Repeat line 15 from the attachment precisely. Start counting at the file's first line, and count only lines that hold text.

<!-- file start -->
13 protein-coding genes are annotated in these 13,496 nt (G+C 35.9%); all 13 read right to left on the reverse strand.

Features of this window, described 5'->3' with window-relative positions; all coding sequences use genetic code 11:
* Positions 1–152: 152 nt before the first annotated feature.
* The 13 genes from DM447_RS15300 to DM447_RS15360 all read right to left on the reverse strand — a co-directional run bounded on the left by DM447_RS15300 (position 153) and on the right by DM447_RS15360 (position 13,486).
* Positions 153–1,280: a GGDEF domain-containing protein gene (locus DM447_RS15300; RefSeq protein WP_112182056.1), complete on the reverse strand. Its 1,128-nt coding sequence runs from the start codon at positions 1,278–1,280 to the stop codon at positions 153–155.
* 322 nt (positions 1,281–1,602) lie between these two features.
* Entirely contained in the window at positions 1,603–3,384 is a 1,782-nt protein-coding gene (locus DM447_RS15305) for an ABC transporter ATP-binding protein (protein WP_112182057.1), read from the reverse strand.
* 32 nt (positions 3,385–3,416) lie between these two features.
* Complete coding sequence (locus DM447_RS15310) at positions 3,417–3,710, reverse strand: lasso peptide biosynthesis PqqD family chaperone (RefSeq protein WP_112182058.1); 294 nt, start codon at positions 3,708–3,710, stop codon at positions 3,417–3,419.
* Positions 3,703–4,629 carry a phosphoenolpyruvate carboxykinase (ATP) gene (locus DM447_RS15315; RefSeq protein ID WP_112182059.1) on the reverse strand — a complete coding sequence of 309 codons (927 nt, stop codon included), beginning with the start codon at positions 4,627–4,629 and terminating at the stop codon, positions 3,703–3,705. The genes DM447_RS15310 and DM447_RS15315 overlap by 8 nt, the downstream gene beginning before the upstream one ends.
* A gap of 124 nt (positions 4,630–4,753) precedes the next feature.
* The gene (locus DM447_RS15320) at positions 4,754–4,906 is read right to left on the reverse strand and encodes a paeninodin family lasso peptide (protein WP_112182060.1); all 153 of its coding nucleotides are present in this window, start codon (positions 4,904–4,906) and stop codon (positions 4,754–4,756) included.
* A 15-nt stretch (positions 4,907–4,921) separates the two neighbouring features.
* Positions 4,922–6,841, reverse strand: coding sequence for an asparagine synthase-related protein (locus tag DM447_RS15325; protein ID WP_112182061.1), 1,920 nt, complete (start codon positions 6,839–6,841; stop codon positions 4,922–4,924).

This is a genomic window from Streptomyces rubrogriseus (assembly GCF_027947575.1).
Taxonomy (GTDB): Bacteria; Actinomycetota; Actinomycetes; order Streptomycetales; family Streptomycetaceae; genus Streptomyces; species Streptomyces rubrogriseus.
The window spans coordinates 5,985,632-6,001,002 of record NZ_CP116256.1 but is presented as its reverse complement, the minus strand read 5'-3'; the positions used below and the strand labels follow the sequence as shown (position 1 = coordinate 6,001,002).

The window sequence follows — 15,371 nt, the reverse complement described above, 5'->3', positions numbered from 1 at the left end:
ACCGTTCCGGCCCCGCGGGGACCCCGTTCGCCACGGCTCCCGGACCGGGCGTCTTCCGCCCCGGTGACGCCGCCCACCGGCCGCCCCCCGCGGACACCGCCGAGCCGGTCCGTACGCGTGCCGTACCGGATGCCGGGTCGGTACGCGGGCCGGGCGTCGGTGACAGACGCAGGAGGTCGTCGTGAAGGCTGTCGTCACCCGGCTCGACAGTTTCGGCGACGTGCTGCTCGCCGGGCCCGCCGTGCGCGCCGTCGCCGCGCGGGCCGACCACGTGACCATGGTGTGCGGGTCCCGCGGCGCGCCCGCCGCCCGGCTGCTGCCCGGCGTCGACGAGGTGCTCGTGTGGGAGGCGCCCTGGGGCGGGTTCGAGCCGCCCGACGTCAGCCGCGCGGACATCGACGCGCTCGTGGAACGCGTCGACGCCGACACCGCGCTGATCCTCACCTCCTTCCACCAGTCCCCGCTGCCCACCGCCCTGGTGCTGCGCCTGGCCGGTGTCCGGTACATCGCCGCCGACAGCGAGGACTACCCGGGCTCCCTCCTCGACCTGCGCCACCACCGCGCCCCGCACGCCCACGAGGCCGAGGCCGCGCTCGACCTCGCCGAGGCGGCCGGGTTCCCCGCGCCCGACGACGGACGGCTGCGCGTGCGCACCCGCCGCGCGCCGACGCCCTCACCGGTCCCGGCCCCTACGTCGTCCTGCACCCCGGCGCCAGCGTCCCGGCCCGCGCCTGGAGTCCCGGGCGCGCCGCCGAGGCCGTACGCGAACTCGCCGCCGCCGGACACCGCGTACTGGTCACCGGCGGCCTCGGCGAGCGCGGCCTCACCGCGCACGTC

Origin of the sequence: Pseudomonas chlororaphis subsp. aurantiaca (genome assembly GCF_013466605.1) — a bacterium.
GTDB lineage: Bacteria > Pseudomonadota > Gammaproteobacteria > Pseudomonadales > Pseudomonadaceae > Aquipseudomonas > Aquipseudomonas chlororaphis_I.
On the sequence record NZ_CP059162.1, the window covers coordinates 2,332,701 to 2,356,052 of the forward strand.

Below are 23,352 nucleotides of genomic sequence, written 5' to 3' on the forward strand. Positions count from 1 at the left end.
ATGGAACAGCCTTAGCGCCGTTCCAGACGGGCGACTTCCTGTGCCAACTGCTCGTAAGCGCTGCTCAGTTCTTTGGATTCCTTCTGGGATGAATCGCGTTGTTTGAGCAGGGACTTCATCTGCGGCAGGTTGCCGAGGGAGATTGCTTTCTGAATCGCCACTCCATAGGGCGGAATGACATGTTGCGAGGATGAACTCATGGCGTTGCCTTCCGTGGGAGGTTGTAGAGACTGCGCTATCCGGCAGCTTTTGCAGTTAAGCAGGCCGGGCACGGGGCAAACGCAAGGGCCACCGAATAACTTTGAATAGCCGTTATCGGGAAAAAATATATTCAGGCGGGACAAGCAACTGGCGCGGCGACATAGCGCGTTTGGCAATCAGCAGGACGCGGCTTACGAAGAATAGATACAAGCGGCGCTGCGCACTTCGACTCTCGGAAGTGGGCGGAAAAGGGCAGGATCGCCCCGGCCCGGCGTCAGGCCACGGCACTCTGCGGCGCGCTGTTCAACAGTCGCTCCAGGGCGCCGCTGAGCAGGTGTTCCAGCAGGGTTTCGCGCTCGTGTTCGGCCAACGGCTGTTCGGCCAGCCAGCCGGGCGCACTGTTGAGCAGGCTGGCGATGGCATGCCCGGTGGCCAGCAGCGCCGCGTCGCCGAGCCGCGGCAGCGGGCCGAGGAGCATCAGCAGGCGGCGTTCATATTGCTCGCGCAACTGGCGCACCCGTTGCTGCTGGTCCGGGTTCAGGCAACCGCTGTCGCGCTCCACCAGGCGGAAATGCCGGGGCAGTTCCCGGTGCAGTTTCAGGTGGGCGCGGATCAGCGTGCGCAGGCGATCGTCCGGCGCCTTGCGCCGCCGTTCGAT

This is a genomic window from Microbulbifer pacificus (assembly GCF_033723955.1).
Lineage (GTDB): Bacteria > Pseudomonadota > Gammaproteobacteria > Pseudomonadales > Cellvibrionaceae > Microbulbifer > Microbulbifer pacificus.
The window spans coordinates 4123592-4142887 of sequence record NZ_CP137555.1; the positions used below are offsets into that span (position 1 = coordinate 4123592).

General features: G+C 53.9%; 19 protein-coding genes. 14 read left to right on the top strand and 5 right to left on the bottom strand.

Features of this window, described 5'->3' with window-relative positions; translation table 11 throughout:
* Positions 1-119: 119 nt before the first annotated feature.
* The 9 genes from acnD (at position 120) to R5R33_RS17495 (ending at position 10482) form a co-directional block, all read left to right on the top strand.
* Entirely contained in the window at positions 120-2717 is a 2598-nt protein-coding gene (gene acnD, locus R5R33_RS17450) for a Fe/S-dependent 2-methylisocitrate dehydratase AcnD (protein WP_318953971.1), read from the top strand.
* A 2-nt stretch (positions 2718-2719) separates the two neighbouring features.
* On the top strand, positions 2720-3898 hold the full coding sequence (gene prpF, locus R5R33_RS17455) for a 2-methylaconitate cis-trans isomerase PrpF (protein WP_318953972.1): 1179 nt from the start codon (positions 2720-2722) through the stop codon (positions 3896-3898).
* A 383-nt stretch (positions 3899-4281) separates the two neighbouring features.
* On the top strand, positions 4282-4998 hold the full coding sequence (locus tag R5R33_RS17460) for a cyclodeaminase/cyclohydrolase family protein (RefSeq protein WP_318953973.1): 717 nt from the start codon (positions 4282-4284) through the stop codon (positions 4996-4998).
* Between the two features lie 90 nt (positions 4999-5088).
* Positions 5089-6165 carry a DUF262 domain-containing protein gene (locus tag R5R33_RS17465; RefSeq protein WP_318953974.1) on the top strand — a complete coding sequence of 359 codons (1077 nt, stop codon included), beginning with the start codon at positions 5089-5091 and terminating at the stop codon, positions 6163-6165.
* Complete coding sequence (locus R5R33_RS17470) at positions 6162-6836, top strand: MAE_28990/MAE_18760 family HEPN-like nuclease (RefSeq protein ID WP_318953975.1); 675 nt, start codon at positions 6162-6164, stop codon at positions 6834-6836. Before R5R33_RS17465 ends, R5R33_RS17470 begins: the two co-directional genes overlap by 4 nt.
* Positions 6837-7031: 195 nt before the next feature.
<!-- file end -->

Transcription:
This is a genomic window from Streptomyces rubrogriseus (assembly GCF_027947575.1).